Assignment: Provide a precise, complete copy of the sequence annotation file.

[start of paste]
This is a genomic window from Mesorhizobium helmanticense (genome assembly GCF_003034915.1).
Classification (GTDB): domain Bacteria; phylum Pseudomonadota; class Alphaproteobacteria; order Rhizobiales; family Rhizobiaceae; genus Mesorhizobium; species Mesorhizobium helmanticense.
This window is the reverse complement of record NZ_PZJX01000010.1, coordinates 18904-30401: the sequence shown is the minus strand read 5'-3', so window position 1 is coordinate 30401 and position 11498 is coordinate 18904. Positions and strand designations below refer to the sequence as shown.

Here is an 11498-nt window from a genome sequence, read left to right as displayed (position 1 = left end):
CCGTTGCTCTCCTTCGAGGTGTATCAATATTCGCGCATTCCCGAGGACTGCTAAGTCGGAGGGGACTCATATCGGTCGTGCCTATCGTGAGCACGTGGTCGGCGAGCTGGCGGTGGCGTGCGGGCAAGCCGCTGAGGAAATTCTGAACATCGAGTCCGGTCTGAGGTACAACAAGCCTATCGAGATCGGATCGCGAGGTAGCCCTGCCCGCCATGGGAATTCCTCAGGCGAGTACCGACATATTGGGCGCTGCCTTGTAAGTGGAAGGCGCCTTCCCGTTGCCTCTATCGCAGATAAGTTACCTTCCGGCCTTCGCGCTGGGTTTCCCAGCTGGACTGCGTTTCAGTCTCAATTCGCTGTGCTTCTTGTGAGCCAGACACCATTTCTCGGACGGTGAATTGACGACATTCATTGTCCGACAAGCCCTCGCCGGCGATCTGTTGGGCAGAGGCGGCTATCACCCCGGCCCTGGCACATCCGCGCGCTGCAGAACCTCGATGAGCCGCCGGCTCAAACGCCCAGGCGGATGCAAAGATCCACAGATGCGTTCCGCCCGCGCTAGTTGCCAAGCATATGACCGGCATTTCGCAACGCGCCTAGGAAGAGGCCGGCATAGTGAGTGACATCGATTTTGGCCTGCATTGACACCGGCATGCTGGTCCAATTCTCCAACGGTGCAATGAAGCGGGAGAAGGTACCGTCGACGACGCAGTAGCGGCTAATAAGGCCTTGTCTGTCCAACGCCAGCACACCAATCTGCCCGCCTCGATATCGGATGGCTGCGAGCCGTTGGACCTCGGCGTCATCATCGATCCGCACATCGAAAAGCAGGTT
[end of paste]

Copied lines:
This is a genomic window from Mesorhizobium helmanticense (genome assembly GCF_003034915.1).
Classification (GTDB): domain Bacteria; phylum Pseudomonadota; class Alphaproteobacteria; order Rhizobiales; family Rhizobiaceae; genus Mesorhizobium; species Mesorhizobium helmanticense.
This window is the reverse complement of record NZ_PZJX01000010.1, coordinates 18904-30401: the sequence shown is the minus strand read 5'-3', so window position 1 is coordinate 30401 and position 11498 is coordinate 18904. Positions and strand designations below refer to the sequence as shown.

Here is an 11498-nt window from a genome sequence, read left to right as displayed (position 1 = left end):
CCGTTGCTCTCCTTCGAGGTGTATCAATATTCGCGCATTCCCGAGGACTGCTAAGTCGGAGGGGACTCATATCGGTCGTGCCTATCGTGAGCACGTGGTCGGCGAGCTGGCGGTGGCGTGCGGGCAAGCCGCTGAGGAAATTCTGAACATCGAGTCCGGTCTGAGGTACAACAAGCCTATCGAGATCGGATCGCGAGGTAGCCCTGCCCGCCATGGGAATTCCTCAGGCGAGTACCGACATATTGGGCGCTGCCTTGTAAGTGGAAGGCGCCTTCCCGTTGCCTCTATCGCAGATAAGTTACCTTCCGGCCTTCGCGCTGGGTTTCCCAGCTGGACTGCGTTTCAGTCTCAATTCGCTGTGCTTCTTGTGAGCCAGACACCATTTCTCGGACGGTGAATTGACGACATTCATTGTCCGACAAGCCCTCGCCGGCGATCTGTTGGGCAGAGGCGGCTATCACCCCGGCCCTGGCACATCCGCGCGCTGCAGAACCTCGATGAGCCGCCGGCTCAAACGCCCAGGCGGATGCAAAGATCCACAGATGCGTTCCGCCCGCGCTAGTTGCCAAGCATATGACCGGCATTTCGCAACGCGCCTAGGAAGAGGCCGGCATAGTGAGTGACATCGATTTTGGCCTGCATTGACACCGGCATGCTGGTCCAATTCTCCAACGGTGCAATGAAGCGGGAGAAGGTACCGTCGACGACGCAGTAGCGGCTAATAAGGCCTTGTCTGTCCAACGCCAGCACACCAATCTGCCCGCCTCGATATCGGATGGCTGCGAGCCGTTGGACCTCGGCGTCATCATCGATCCGCACATCGAAAAGCAGGTT